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A Center for Lifelong Learning birding class groups around spotter scopes to get a better look at a red-shouldered hawk at Ellwood Mesa.

© Vic Cox

A Center for Lifelong Learning birding class groups around spotter scopes to get a better look at a red-shouldered hawk at Ellwood Mesa.


Goleta ‘Hot Spots’ Lure Area Birders


Birders, as committed bird-watchers call themselves, are a hardy lot. They have to be since their feathered targets in this area range from the seashore to the mountains, with many types of terrain in-between.

Sturdy footwear comes in handy, as does a powerful pair of binoculars. Some birds, like owls, are best observed at night, so night-vision equipment may help. However, great patience, persistence, a sense of humor and knowledge of bird plumage and habitats are birder traits at least as important as their tools.

Vic Cox

At no time is their dedication more evident than during the Audubon Society Christmas Bird Count (CBC). Timed to coincide with similar counts throughout the Western Hemisphere, this series of 24-hour days to tally birds in Santa Barbara County begins December 15 in the Lompoc–La Purisima zone. The counts are held, fair weather or foul, over a two-week stretch ending this year on January 4 in the Santa Barbara–Goleta section.

Under the aegis of local CBC leaders, troops of volunteers are dispatched to specific areas within a roughly 15-mile-diameter geographical circle. Their mission: to identify species and count all individual birds spotted. A total of five circles, divided into predetermined areas overseen by experienced birders, encompass major avian habitats in the North and South County.

“We cover a pretty large, diverse area,” says count compiler Rebecca Coulter, describing a swath of ocean and land running from Montecito to Goleta. For this circle, she, Joan Murdoch, and Jared Dawson select area leaders and dispatch volunteers to where they are needed. Once field data are in, they compile annual results for the National Audubon Society as well as the Santa Barbara chapter.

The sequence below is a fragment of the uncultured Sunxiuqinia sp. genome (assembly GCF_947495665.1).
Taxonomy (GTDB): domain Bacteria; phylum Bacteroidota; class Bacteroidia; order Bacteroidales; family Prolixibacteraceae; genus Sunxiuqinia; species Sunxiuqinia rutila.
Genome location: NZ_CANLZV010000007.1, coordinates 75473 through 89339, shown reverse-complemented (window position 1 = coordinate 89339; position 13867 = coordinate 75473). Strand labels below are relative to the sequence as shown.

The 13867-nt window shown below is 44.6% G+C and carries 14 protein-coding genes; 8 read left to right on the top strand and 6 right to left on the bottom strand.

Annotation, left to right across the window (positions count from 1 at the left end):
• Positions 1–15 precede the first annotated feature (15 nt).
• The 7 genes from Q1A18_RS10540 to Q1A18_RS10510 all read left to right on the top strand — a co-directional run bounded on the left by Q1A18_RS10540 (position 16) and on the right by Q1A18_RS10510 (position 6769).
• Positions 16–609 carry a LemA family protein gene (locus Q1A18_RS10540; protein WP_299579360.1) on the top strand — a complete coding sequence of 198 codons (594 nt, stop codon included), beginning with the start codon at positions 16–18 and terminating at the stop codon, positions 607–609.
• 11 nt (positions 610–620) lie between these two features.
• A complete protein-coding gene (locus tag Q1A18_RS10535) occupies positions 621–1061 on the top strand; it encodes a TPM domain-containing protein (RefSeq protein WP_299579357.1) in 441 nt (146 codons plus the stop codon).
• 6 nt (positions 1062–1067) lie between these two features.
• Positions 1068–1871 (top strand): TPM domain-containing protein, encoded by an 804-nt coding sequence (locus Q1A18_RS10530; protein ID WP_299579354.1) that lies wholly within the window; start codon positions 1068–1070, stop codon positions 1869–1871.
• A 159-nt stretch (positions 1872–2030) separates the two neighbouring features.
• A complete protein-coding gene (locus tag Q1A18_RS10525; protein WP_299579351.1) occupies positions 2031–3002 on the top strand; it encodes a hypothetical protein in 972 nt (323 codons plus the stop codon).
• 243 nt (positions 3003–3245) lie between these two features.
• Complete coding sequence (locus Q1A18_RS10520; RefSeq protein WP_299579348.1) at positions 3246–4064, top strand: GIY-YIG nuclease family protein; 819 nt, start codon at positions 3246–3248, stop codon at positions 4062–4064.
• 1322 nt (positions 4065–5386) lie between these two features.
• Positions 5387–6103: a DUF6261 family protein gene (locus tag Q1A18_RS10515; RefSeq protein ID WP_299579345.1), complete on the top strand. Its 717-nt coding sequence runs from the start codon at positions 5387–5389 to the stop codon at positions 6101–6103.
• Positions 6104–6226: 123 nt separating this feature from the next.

Last year’s count reported more than 41,800 individual birds from 213 species in this circle alone, securing a second place in California’s CBC and a third place nationally. Locally, organizers were most pleased by the 270 participants in the count, 25 percent more than the previous year and, they trumpeted on the chapter website, “an all-time record.”

With two major lagoon sloughs, several streams, Lake Los Carneros, and hundreds of acres of wetlands and open space with plentiful plant life, the Goleta Valley attracts resident and visiting birds alike. It is a favored bird-watching area the year round, but especially during the Christmas count.

“Goleta has always had the best birding during the CBC,” says Joan Easton Lentz, who served as the Audubon chapter’s chief compiler for more than a dozen years. The teacher and veteran birder estimates that 75 percent of her Center for Lifelong Learning (continuing education) birding classes “are conducted in Goleta.” She favors the Ellwood Mesa and Devereux Slough areas because of visual access to shore birds as well as common land birds, though she grants that the Goleta Slough provides a richer food source.

On a recent walk along the Ellwood bluffs her class witnessed unusual behavior when a great blue heron speared a gopher and carried it down to the beach to dip it repeatedly in the surf. Some students packed powerful spotting scopes, which they share on field trips, giving everyone a clear view of the event.

No one, including the teacher, could definitively explain the heron’s behavior. That did not halt speculation. One wag suggested that the tall bird liked his gopher meat salted.

The author of three books on birds and, most recently, an ecosystem overview titled A Naturalist’s Guide to the Santa Barbara Region, Lentz flatly declares she “loves Goleta” for its multiple birding opportunities. “You never know what you’re going to see. The beaches from Haskell’s (eastward) to Goleta Beach have amazing variety,” she says, but the coastline from Coal Oil Point to More Mesa also boasts “good forage.”

Noting that even migrating, off-course birds may drop in for berries or a few sips of nectar, Lentz extols the variety of food sources in the area. “Goletans may not realize what they’ve got,” she opines.

For more details on the CBC and other birding activities in the general area, see the Santa Barbara Audubon Society chapter’s website.

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